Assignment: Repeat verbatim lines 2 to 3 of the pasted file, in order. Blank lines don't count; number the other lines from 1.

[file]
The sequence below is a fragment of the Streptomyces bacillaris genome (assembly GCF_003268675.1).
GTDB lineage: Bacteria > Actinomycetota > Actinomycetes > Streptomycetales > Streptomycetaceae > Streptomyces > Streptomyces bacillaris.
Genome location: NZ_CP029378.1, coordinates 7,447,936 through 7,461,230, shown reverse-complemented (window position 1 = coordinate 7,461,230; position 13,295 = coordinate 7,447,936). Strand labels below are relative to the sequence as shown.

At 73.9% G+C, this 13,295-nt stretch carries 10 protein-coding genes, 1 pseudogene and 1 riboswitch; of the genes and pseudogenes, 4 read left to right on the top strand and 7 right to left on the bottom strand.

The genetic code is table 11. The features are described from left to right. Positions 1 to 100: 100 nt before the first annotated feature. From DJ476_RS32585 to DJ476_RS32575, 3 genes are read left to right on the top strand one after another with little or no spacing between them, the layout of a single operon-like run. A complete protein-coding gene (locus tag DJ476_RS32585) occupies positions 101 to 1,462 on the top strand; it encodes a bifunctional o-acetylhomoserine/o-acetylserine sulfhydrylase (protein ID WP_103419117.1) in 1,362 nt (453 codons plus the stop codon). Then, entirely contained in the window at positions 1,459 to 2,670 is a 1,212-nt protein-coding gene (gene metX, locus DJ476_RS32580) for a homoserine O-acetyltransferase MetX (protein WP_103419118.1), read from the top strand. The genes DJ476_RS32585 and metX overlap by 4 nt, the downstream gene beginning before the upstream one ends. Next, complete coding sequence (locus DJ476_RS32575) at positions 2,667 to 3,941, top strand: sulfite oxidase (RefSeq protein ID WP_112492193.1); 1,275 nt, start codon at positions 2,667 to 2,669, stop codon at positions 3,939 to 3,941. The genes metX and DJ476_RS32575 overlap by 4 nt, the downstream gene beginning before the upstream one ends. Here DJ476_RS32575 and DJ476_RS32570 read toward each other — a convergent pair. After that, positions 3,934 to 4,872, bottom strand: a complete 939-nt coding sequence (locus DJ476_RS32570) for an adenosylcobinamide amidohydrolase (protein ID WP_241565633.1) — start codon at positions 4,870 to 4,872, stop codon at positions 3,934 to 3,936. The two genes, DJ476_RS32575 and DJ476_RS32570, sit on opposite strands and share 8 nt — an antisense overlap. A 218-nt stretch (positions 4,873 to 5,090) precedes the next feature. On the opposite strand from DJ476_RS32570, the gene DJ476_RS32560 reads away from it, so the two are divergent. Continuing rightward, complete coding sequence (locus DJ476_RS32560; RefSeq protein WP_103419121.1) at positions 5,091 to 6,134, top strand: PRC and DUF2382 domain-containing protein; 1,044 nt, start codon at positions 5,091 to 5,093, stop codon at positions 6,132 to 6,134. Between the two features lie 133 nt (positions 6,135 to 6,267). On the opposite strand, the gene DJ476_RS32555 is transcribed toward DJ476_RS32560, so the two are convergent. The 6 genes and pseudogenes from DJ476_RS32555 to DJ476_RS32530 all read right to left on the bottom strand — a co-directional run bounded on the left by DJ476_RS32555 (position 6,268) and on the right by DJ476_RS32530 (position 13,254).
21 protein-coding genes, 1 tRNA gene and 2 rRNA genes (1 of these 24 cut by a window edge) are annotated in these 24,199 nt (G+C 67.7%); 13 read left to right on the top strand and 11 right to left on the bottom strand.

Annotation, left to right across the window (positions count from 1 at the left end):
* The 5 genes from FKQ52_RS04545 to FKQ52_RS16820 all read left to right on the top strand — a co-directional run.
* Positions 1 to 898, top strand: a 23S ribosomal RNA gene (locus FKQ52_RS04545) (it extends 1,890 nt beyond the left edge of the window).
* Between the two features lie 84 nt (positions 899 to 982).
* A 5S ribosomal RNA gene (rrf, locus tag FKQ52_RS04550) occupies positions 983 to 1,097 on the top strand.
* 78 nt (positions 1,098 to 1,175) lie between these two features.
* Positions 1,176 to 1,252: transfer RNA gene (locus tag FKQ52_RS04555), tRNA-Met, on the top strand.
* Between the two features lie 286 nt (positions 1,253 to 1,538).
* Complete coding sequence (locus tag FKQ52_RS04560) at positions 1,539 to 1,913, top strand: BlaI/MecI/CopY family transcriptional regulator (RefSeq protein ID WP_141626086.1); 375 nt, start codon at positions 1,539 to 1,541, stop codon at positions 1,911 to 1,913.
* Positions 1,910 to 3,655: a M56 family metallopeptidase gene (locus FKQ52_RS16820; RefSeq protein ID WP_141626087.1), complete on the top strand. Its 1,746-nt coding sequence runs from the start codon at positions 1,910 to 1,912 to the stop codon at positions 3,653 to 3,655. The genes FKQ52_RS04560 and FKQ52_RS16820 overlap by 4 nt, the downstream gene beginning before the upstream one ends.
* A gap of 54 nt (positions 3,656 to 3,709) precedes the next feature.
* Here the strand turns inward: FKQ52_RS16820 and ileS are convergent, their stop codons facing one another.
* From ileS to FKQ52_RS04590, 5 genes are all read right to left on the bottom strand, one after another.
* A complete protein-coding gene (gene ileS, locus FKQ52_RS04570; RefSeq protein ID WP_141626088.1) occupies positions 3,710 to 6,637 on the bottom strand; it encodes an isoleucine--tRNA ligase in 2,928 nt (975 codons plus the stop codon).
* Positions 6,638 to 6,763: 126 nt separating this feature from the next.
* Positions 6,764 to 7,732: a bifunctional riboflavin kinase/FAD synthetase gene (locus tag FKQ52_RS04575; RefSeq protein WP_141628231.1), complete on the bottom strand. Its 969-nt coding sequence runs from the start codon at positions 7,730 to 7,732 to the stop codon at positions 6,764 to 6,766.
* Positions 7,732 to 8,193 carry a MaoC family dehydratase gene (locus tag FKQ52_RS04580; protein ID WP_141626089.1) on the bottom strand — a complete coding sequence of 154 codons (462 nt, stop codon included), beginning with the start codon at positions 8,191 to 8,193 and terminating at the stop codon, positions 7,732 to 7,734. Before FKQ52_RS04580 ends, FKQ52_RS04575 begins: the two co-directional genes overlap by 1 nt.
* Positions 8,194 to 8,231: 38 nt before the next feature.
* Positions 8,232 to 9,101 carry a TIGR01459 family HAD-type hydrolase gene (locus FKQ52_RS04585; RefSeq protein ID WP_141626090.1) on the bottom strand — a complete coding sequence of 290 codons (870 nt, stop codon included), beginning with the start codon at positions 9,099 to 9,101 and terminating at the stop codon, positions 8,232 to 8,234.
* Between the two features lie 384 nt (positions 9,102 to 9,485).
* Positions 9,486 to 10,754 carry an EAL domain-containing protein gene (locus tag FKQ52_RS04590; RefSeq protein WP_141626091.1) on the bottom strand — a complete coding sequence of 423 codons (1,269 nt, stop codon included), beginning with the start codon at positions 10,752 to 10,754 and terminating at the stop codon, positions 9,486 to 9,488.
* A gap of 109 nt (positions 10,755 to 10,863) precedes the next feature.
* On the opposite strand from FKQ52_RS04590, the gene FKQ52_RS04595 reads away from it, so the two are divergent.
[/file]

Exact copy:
GTDB lineage: Bacteria > Actinomycetota > Actinomycetes > Streptomycetales > Streptomycetaceae > Streptomyces > Streptomyces bacillaris.
Genome location: NZ_CP029378.1, coordinates 7,447,936 through 7,461,230, shown reverse-complemented (window position 1 = coordinate 7,461,230; position 13,295 = coordinate 7,447,936). Strand labels below are relative to the sequence as shown.